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Jesu, Juva

Kuyper on Calvinism

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Following are some notes and quotes from Abraham Kuyper’s Lectures on Calvinism.

  • A key element of Christian revolutions (Dutch, American) was a gradual undermining of kings, not by lowering esteem, but by raising it; not by opposing God but by worshipping Him (through p. 28)
  • 3 fundamental measures of unique world views (p. 31)
    • relationship to God – immediate fellowship through Christ + HS
    • relationship to man – divine image, intrinsic worth, equality of men
    • relationship to world – curse restrained by grace; “discover treasures and develop potencies hidden by God in nature and in human life.”
  • common grace – do we define things, relative to power of sin or power of God?  Which is more potent: pollution of sin or redemptive movement?
  • Kuyper strikes me as being exceptionally enamored with progress (pp. 32, 34, 35, 40)
  • God’s authority over, and necessary glorification in, all spheres of life (p. 53)
    • “Coram Deo”, no such thing as private religion, … one-ness of all human life
    • C.f. Mark Horne, “public relationship with Jesus Christ”
  • Importance of Church in God’s redemptive plan; covenant = church
  • God’s supreme sovereignty flowing down in sovereignty given to state/society/church (p. 79)
  • Assumes one-world gov’t is best in absence of sin (p. 80) … some logic given to this
    • “God has instituted the magistrates, by reason of sin.” (p. 81)  Nations exist for God (p. 81)
  • Calvin regarded republic as best, but not categorically so; others will work.  Commends gratitude for privilege of electing magistrates (pp. 83-84)
  • Contrasts God’s sovereignty w/ false ideas of popular sovereignty or state sovereignty (as rejection of God) (pp. 85ff)
  • Calvinism “makes it easy for us to obey authority, because, in all authority, it causes us to honor the demand of divine sovereignty.” (p. 90)
  • “Principal characteristic” of gov’t is “the right of life + death” (p. 93)
    • Sword for -> justice, war, order
  • Much discussion of self-organization of spheres, natural leadership of “masters” in spheres
  • Political sphere should not rightfully interfere in natural God-given operation of these other spheres (family, art, science, education, business) (p. 96)
  • The state interferes to (p. 97)
    • Mediate clashes between spheres
    • Defend the weak against abuse of power in other spheres
    • Coerce all to bear personal + financial burdens of maintaining unity of the state
  • Government may not take on absolute authority, nor may other spheres overstep their bounds into arena of government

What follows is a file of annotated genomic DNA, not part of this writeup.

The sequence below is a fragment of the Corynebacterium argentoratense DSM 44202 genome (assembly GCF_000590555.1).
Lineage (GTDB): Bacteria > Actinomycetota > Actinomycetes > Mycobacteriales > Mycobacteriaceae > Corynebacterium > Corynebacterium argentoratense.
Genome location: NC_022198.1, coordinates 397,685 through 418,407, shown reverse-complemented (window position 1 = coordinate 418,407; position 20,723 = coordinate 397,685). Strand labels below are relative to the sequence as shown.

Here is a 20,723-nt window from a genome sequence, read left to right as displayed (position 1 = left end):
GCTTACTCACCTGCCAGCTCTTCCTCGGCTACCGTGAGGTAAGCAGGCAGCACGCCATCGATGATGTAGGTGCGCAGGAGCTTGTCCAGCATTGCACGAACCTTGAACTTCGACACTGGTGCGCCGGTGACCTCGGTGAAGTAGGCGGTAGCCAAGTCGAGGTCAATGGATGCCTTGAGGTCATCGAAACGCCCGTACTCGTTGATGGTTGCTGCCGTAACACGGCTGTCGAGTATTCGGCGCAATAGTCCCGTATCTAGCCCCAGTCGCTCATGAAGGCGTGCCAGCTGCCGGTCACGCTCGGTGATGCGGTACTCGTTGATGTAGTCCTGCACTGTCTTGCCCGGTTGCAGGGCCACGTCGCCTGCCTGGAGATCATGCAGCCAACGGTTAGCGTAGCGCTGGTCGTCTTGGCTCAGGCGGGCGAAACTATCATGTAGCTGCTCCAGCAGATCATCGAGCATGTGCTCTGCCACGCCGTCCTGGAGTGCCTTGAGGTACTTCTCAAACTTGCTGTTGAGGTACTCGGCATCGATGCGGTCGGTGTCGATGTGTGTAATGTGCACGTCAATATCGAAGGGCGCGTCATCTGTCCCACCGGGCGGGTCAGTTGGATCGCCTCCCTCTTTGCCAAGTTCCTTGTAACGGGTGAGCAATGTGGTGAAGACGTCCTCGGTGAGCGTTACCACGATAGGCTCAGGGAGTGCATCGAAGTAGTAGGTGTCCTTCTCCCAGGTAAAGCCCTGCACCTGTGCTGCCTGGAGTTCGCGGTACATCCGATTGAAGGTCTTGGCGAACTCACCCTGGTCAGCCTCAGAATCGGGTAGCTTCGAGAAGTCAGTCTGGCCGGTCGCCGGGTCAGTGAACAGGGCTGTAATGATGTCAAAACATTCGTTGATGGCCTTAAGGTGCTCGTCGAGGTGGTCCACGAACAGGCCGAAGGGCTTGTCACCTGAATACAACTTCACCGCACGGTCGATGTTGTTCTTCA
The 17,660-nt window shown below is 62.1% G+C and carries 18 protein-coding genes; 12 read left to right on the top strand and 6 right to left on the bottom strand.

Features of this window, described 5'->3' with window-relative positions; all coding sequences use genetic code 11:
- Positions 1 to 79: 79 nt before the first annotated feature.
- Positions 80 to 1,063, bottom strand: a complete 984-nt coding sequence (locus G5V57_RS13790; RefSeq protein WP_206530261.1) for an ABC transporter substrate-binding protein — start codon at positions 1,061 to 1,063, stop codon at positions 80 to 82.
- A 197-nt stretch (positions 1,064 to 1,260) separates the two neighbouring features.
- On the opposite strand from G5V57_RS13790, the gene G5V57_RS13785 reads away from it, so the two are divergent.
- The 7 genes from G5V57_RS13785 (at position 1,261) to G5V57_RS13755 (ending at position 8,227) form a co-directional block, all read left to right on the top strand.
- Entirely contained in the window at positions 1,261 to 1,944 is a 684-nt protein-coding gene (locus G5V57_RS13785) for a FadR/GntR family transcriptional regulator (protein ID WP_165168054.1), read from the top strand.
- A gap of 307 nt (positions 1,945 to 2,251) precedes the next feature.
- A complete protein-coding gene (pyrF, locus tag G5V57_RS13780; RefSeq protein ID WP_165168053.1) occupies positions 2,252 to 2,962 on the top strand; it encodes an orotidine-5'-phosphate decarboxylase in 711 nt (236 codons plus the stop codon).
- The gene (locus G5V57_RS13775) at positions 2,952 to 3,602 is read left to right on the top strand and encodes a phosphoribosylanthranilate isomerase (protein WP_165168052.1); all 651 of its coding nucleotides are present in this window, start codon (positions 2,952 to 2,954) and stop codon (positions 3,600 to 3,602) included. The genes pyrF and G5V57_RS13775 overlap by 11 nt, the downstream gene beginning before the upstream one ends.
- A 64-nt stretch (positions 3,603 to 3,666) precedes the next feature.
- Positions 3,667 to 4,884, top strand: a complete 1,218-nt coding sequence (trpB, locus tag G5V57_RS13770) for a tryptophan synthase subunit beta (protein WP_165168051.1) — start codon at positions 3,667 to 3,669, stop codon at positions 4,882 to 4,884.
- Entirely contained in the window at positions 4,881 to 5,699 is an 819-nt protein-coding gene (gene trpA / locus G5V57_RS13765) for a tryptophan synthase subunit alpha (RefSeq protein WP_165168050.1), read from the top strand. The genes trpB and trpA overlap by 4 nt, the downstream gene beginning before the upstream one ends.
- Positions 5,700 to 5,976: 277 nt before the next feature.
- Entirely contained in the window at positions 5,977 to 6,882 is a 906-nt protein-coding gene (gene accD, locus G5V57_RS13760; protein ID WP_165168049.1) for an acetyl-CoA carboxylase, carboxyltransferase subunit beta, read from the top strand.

• Pp. 99ff — admission of the propriety of a plurality of churches
    • Against the state church (even as expressed by Calvin)
    • Proper Calvinism promotes plurality, and understands the government’s role as protecting it.
  • Pp. 103ff — magistrates’ duty
    • to God – acknowledge and confess authority, rule by God’s ordinances, restrain blasphemy
      • magistrate understands God’s law personally, not under authority (strictly speaking) of church
      • blasphemy addressed not for religious reasons but as undermining God’s establishment of law and state
      • “The sphere of the state is not profane.  But both church and state must, each in their own sphere, obey God and serve His honor.” (p. 104)
    • to church – may not exercise judgment as to true and false churches
    • to individual
      • some individual sovereignty exists, but conscience is not entirely liberated from state, church, word, family (p. 107)
      • magistrate respects liberty of conscience, ensures church does so (particularly regarding those outside church)
  • Science
    • p. 118, “A dualistic conception of regeneration was the cause of the rupture between the life of nature and the life of grace.”
    • p. 125, “Not only the church, but also the world belongs to God.”
    • p. 132, is the world normal, or abnormal seeking regeneration?  fundamental distinction striking at the heart of the scientific conception

Written by Scott Moonen

May 12, 2007 at 7:14 pm

One Response

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  1. […] I appreciate because of his vision for Jesus’s exhaustive lordship over all of life; his Lectures on Calvinism is a good introduction. There is no sacred and secular; everything belongs to Jesus who is reigning […]

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